Law firms should be beyond reproach, finds survey

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An IBA survey of law firm clients, including general counsel, has highlighted concern over integrity risks at law firms.

The report – ‘Anti-Corruption Compliance and the Legal Profession: The Client Perspective’ – was launched at the IBA Annual Conference in Boston in October 2013.

More than 60 per cent of respondents expressed concern over the relationship between firms and the judiciary, with similar numbers concerned over law firms’ relationship with public authorities. More than 80 per cent of respondents suggested private practice law firms posed some bribery and corruption risks; but nearly two-thirds admitted they did not have a policy in place for monitoring the level of compliance of third parties. Those who did monitor their law firms’ compliance said they employ a range of techniques, including constant supervision, periodic certifications and regular ethical and reputational checks.

Some respondents felt unhappy about the amount or quality of anti-corruption advice offered by their external legal advisers: 65 per cent felt that external legal counsel ‘always’ or ‘frequently’ had enough relevant anti-corruption expertise, the remainder responded ‘sometimes’ or ‘rarely’. Twenty per cent of respondents said they had exerted influence on external lawyers to improve their anti-corruption compliance, with 33 per cent asking to review a law firm’s ethics code.

The report states: ‘the fact that a significant proportion of respondents feel it is necessary to prompt their external legal counsel to improve their anti-corruption policies is further evidence of lawyers’ failure to fully comprehend the pressing business needs of their clients’.

The IBA survey also found that as a result of these perceived risks, companies were extending the strict compliance practices applied to other intermediaries, to law firms. Almost two-thirds of respondents reported an increase in pre-retention due diligence during the last five years, while almost half revealed an increase in monitoring due diligence.

Law firms respond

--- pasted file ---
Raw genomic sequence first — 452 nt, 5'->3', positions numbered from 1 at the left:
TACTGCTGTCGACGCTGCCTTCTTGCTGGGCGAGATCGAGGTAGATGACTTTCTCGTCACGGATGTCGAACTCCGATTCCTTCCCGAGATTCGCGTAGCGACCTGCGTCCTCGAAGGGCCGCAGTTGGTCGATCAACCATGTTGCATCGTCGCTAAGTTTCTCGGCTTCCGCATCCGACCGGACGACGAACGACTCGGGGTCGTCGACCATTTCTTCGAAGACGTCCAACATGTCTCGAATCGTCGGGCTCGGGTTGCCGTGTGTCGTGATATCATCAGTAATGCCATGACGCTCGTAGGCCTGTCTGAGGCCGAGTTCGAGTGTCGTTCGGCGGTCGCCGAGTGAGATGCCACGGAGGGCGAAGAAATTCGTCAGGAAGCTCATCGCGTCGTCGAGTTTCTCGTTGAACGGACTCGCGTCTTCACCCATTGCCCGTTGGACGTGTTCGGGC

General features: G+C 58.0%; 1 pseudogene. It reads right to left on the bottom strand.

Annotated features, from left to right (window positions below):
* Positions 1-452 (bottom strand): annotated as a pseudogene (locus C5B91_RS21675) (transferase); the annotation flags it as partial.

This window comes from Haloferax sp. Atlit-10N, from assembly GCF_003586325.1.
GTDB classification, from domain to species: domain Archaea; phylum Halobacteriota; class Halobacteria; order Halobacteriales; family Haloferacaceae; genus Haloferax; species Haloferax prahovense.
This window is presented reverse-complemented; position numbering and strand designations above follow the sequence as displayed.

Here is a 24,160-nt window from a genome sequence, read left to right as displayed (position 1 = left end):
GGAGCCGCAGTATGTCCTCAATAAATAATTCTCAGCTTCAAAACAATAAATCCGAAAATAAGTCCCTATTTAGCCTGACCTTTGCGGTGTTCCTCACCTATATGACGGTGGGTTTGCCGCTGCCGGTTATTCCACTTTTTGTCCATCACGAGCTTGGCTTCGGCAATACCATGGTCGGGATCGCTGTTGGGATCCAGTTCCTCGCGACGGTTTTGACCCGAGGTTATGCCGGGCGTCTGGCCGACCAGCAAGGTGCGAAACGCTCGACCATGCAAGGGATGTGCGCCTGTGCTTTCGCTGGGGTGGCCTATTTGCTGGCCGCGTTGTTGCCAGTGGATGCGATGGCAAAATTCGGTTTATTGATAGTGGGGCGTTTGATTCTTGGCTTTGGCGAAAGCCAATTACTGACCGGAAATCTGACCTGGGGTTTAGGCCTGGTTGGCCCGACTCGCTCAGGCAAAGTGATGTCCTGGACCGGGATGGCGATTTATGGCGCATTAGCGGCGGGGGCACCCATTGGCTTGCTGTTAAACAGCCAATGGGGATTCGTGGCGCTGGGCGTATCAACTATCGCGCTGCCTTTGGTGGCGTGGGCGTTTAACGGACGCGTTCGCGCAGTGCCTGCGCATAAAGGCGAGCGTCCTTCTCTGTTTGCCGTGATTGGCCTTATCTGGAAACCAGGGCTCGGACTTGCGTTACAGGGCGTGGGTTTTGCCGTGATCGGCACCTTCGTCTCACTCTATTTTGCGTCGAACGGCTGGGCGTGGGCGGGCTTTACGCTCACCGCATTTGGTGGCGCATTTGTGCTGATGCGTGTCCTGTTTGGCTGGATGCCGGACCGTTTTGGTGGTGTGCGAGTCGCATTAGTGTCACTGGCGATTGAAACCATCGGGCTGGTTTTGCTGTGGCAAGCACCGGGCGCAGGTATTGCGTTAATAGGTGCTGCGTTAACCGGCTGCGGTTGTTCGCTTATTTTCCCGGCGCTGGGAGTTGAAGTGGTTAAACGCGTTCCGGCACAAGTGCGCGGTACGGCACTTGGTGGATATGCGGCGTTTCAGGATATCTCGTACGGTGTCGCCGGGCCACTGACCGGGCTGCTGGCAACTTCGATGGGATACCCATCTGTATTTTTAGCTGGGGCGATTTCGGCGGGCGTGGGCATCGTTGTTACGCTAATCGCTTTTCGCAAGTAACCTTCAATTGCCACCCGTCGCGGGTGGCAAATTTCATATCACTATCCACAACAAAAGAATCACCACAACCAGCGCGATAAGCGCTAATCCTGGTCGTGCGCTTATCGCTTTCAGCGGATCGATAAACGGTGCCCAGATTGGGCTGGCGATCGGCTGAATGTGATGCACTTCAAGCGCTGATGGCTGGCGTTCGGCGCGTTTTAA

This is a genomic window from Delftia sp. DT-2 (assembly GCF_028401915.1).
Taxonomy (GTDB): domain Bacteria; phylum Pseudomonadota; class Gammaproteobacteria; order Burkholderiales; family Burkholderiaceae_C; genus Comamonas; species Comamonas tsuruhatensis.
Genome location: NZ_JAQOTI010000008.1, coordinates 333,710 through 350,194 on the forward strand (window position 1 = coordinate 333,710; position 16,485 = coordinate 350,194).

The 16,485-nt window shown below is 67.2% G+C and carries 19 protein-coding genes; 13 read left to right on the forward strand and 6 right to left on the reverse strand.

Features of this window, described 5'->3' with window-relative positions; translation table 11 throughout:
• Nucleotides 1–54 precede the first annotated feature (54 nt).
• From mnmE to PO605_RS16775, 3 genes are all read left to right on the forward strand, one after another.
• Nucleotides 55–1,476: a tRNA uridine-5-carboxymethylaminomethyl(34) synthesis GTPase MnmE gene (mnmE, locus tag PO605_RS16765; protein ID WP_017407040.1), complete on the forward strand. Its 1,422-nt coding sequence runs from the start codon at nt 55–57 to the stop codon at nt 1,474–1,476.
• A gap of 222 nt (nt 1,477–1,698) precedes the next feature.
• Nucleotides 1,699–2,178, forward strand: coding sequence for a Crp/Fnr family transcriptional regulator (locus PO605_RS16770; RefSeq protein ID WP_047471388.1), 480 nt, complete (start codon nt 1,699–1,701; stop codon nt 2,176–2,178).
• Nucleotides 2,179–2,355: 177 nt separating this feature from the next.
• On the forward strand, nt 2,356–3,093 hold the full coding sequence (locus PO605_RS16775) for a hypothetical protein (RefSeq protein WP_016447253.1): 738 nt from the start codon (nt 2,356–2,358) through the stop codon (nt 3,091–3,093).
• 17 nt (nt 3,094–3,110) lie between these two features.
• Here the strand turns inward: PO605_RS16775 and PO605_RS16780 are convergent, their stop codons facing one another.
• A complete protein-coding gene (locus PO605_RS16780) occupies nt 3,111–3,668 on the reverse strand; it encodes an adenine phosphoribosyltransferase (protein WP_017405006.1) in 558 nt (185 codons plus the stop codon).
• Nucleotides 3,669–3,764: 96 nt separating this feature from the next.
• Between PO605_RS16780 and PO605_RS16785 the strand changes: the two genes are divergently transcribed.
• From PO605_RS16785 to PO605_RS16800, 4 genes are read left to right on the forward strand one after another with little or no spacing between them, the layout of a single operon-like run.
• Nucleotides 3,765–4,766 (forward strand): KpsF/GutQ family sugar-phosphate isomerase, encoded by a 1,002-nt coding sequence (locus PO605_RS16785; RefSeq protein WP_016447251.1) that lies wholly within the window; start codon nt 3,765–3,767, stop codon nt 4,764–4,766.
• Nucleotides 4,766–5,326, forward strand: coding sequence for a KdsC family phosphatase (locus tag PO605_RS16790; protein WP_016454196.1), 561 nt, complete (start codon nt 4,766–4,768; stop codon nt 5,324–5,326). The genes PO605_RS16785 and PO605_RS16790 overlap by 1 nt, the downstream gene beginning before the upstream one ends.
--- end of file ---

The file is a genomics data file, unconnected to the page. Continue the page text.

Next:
James Maton, a partner at Edwards Wildman, said raising the focus internally within law firms on bettering their own compliance with anti-corruption laws was ‘a kind of virtuous circle’, which he welcomed.

Rod Fletcher, a partner at Herbert Smith Freehills, agreed, but said the report's conclusions might be surprising ‘to those who assume that the ethical standards imposed [on lawyers] are sufficient to prompt firms to adopt a high standard’ of such compliance from the outset.

However, Fletcher acknowledged that, in the last six months, the press had reported that a London lawyer had been arrested on suspicion of police bribery, and a prosecutor in Indiana had pleaded guilty to corruption charges after modifying a convict's sentence, seemingly backing up the sentiments of survey respondents with regards their law firms’ ethical standards. 

Speaking during the launch of the report in Boston, Tim Dickinson, Co-Chair of the IBA Anti-Corruption Committee, said: ‘lawyers need to realise that anti-corruption compliance is not only a regulatory requirement, but also a demand and an expectation from clients.’

Nick Benwell, partner at Simmons & Simmons and Co-Chair of the IBA Anti-Corruption Committee, told In-House Perspective it was also necessary to have high standards of corruption controls, not only for regulatory or ethical reasons, but also because it makes good business sense to do so.

He added that since the introduction of the UK’s Bribery Act, there was an increased expectation from clients for law firms to implement a comprehensive anti-corruption compliance programme. 

‘This expectation has ensured that compliance is now treated as a key part of a law firm’s relationship with their client’, said Benwell. ‘Similarly law firms are conducting their own due diligence on third parties with whom they do business and so the scrutiny continues down the chain’.